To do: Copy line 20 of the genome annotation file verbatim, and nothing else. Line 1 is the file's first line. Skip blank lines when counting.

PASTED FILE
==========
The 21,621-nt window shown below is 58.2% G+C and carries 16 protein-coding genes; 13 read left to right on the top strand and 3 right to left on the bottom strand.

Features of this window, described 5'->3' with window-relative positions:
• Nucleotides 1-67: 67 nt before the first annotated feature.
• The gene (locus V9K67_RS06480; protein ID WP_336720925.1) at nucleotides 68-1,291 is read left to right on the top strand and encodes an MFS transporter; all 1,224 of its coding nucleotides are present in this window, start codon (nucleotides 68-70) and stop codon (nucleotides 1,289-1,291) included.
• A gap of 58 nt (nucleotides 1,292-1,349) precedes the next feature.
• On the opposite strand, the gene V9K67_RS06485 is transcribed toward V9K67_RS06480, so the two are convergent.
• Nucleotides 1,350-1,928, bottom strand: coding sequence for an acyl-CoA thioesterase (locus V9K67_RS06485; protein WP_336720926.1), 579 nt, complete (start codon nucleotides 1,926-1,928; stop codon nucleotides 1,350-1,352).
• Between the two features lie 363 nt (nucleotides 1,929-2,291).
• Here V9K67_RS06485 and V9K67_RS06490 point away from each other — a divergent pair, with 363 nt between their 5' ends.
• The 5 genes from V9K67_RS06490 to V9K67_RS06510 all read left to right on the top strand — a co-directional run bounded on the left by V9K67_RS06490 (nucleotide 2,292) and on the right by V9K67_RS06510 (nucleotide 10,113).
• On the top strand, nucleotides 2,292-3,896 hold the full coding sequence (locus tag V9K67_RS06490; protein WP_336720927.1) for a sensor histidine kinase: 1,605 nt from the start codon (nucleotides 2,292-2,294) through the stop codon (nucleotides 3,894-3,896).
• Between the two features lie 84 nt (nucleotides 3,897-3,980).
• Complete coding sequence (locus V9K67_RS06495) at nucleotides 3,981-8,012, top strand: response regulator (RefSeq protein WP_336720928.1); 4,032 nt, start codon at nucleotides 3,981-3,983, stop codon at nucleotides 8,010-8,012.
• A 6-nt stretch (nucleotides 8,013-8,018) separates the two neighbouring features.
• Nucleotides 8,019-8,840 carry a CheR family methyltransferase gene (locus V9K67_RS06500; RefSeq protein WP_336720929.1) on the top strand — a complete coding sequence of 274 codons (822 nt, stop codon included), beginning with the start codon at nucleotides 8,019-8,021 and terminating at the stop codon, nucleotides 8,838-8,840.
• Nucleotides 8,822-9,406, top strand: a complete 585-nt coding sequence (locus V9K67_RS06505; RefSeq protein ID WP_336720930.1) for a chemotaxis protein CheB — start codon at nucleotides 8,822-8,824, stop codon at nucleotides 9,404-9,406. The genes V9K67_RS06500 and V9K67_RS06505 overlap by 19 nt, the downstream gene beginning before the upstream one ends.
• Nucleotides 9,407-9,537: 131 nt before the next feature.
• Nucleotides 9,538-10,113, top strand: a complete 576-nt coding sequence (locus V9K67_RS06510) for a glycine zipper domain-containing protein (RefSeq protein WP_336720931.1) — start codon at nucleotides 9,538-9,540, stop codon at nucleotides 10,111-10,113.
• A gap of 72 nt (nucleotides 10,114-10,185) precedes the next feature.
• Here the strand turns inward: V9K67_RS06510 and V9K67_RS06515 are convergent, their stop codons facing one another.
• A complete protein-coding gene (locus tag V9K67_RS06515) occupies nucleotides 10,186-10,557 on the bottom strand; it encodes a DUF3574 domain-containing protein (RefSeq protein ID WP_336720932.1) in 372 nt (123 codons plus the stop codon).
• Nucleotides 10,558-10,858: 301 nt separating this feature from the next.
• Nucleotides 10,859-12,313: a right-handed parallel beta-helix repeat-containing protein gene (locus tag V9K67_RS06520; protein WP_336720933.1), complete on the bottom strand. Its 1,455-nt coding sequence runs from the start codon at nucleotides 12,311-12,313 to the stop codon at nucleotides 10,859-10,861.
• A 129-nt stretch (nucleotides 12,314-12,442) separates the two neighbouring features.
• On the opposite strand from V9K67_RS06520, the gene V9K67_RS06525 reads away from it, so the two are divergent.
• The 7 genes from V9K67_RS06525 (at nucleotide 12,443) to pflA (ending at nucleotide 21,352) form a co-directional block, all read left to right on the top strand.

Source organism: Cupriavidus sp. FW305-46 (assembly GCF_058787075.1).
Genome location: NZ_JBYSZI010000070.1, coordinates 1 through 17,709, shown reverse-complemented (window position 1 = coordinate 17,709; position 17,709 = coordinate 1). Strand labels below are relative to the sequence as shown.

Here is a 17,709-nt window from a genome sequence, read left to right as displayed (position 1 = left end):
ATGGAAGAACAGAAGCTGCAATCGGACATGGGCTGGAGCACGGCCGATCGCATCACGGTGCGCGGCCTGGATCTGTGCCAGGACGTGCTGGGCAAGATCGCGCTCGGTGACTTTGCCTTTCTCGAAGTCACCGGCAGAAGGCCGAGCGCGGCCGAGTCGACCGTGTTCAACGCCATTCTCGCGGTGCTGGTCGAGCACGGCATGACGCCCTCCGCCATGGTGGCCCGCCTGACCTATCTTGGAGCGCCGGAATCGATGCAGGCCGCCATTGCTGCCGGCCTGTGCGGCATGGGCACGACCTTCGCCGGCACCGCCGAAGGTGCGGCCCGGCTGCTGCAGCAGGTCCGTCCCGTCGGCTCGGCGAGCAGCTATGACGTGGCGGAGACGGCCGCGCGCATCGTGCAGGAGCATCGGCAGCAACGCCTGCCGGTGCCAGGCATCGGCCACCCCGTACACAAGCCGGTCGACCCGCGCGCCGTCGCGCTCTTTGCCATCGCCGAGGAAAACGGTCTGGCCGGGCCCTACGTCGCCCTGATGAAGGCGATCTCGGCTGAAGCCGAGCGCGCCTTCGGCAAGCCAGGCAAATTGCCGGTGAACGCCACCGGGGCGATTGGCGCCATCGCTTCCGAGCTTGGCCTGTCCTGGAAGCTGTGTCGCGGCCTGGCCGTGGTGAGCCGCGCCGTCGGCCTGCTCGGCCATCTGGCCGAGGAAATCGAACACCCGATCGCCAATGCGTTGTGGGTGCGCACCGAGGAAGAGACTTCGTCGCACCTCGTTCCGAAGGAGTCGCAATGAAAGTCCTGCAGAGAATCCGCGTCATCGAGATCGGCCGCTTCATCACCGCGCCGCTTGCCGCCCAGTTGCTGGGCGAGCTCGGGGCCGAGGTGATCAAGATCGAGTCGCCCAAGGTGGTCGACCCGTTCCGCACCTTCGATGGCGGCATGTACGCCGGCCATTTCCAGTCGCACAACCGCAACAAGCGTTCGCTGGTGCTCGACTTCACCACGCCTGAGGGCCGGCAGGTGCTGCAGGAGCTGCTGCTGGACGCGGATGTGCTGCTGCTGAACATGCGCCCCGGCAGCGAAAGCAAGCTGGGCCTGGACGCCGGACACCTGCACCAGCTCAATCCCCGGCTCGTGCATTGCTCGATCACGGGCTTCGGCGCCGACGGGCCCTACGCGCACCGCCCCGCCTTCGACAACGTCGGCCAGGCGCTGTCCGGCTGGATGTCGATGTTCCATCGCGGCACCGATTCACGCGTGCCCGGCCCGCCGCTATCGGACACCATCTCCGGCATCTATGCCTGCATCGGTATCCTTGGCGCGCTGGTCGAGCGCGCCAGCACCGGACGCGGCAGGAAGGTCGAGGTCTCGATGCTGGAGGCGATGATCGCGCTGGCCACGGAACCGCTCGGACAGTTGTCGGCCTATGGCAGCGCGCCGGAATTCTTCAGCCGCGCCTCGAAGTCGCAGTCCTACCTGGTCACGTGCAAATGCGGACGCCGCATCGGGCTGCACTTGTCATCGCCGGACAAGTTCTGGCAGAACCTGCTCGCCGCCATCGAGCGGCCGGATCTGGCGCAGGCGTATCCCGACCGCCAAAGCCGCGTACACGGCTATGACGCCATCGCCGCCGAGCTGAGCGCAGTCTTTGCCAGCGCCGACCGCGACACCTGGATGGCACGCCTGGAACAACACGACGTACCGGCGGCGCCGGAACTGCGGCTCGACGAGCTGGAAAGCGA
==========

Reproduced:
• Here the strand turns inward: V9K67_RS06510 and V9K67_RS06515 are convergent, their stop codons facing one another.